1. Using a 1/2” seam allowance, sew or serge the panels right-sides together. For your meshes, this may seem to be an ambiguous statement, but the fact is that my black mesh does not have a right-side and the green mesh does have a right-side. 2. Finger press the seam towards the bottom panel and topstitch along the seam to secure the seam in the facing down position. 3. Fold the panel in half right-sides together to form an 18” x 26”  rectangle. There is always a right-side for this step. The raw edges of the joining seam must be out. 4. Sew along the bottom and side with a 1/2” seam allowance. I changed thread color to match the mesh. 5. If you do not like the look of raw edges on the inside of your bag you can use a serger or do a french seam finish. (See the tutorial on how to do a french seam in the pillowcase blog posted on January 22, 2013.) 6. At the fold in the top mesh, opposite the seam just sewn, mark 1/2” on each side of fold and 1” down from top edge.  The center butterfly pin along the top edge in the photo is the fold line.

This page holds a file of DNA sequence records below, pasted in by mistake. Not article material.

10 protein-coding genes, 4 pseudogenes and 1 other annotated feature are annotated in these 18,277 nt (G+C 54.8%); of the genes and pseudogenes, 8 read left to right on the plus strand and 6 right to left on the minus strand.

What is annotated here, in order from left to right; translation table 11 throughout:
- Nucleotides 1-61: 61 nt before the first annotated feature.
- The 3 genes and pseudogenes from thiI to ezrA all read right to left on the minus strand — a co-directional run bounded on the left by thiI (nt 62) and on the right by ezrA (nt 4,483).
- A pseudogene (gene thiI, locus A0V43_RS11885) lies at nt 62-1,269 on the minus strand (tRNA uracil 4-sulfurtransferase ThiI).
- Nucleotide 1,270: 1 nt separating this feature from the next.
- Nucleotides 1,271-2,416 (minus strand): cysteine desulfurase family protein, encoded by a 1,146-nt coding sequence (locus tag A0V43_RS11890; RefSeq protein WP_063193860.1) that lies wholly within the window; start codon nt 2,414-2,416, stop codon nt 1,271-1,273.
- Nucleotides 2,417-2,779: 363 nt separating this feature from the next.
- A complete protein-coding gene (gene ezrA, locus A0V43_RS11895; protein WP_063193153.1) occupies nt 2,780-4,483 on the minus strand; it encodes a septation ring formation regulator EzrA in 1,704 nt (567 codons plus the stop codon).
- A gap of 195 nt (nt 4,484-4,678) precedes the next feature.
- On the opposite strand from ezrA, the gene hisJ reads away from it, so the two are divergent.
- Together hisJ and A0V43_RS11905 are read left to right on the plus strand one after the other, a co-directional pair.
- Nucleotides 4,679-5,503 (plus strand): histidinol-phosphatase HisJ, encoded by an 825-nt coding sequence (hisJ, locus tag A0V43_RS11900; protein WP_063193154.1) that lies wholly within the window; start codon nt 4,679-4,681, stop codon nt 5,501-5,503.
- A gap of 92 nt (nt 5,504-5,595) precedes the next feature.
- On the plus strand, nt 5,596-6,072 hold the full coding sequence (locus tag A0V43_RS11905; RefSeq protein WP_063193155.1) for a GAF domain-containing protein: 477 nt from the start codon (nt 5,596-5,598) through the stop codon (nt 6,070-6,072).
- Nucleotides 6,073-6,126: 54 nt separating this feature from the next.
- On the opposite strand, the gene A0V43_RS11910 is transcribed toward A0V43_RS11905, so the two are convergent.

7. Place water soluble stabilizer on the wrong side of the mesh. Remove pins before sewing a buttonhole.

    8. Following the instructions for your machine, sew a 3/4” horizontal buttonhole 1 1/4” down from the top raw edge and between the vertical pins. 9. Cut buttonhole open.

    10. Trim away excess stabilizer.

    11. Fold down top raw edge 1/2”. Finger press and secure with pins. 12. Fold down another 1/2” and pin. 13. Edge stitch along the inner fold all the way around to form the casing. 14. Attach a safety pin to one end of the cording and feed through the casing. 15. To prevent cording from pulling out of casing, sew across the casing on the side with the seam. 16.  The excess water-soluble stabilizer will dissolve when held under running water.